A bill to develop and promote a comprehensive plan for a national strategy to address harmful algal blooms and hypoxia through baseline research, forecasting and monitoring, and mitigation and control while helping communities detect, control, and mitigate coastal and Great Lakes harmful algal blooms and hypoxia events.
The bill’s titles are written by its sponsor.
Bills and resolutions are referred to committees which debate the bill before possibly sending it on to the whole chamber.
A committee has voted to issue a report to the full chamber recommending that the bill be considered further. Only about 1 in 4 bills are reported out of committee.
Reintroduced Bill — Ordered Reported
This activity took place on a related bill, S. 1701 (112th).
S. 952 (111th) was a bill in the United States Congress.
A bill must be passed by both the House and Senate in identical form and then be signed by the President to become law.
This bill was introduced in the 111th Congress, which met from Jan 6, 2009 to Dec 22, 2010. Legislation not enacted by the end of a Congress is cleared from the books.
How to cite this information.
We recommend the following MLA-formatted citation when using the information you see here in academic work:
Civic Impulse. (2017). S. 952 — 111th Congress: Harmful Algal Blooms and Hypoxia Research and Control Amendments Act of 2009. Retrieved from https://www.govtrack.us/congress/bills/111/s952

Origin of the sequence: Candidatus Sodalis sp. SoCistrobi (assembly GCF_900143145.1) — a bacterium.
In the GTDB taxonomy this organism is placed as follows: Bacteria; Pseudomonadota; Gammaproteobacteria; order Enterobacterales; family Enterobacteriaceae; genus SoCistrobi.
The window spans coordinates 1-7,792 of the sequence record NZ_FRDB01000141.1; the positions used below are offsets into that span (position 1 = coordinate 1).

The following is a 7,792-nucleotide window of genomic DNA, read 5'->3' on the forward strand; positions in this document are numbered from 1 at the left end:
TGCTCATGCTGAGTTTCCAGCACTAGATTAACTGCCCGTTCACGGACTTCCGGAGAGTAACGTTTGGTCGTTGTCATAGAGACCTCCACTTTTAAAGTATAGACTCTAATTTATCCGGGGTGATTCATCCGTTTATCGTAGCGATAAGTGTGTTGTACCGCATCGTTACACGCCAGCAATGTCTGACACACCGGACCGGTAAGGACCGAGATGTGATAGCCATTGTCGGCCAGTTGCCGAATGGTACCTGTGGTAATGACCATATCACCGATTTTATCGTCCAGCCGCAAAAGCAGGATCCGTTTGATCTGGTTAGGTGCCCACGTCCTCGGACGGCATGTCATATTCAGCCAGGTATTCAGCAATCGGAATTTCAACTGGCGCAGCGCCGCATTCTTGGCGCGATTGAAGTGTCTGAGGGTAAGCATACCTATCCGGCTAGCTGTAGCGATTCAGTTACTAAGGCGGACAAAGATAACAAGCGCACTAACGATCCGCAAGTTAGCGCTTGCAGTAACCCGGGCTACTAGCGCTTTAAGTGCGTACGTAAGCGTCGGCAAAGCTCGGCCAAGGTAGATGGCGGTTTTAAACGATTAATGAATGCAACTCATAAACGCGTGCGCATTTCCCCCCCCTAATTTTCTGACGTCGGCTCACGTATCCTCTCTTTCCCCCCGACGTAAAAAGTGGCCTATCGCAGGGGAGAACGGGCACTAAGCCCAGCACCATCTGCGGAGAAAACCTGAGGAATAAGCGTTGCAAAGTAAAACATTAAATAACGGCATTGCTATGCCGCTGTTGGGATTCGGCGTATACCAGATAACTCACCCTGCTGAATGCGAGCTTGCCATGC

“S. 952 — 111th Congress: Harmful Algal Blooms and Hypoxia Research and Control Amendments Act of 2009.” www.GovTrack.us. 2009. June 24, 2017 <https://www.govtrack.us/congress/bills/111/s952>
|title=S. 952 (111th)
|accessdate=June 24, 2017
|author=111th Congress (2009)
|date=May 1, 2009
|quote=Harmful Algal Blooms and Hypoxia Research and Control Amendments Act of 2009
Where is this information from?
GovTrack automatically collects legislative information from a variety of governmental and non-governmental sources. This page is sourced primarily from Congress.gov, the official portal of the United States Congress. Congress.gov is generally updated one day after events occur, and so legislative activity shown here may be one day behind. Data via the congress project.